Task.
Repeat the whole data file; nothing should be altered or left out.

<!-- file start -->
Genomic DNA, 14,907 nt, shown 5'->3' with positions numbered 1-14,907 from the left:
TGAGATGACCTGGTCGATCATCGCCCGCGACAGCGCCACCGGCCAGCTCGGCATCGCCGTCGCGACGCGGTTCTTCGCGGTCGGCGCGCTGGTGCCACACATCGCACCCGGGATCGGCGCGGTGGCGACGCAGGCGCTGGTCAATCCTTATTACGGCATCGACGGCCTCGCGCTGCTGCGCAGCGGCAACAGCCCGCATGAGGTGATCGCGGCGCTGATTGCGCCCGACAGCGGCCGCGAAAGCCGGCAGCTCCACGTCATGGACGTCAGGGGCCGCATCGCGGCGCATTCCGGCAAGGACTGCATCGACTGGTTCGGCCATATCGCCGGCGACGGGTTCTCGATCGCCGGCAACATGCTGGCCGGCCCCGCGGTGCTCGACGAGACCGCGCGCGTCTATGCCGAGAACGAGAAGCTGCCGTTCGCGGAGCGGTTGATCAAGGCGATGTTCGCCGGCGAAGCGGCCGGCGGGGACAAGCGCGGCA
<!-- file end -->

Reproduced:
Genomic DNA, 14,907 nt, shown 5'->3' with positions numbered 1-14,907 from the left:
TGAGATGACCTGGTCGATCATCGCCCGCGACAGCGCCACCGGCCAGCTCGGCATCGCCGTCGCGACGCGGTTCTTCGCGGTCGGCGCGCTGGTGCCACACATCGCACCCGGGATCGGCGCGGTGGCGACGCAGGCGCTGGTCAATCCTTATTACGGCATCGACGGCCTCGCGCTGCTGCGCAGCGGCAACAGCCCGCATGAGGTGATCGCGGCGCTGATTGCGCCCGACAGCGGCCGCGAAAGCCGGCAGCTCCACGTCATGGACGTCAGGGGCCGCATCGCGGCGCATTCCGGCAAGGACTGCATCGACTGGTTCGGCCATATCGCCGGCGACGGGTTCTCGATCGCCGGCAACATGCTGGCCGGCCCCGCGGTGCTCGACGAGACCGCGCGCGTCTATGCCGAGAACGAGAAGCTGCCGTTCGCGGAGCGGTTGATCAAGGCGATGTTCGCCGGCGAAGCGGCCGGCGGGGACAAGCGCGGCA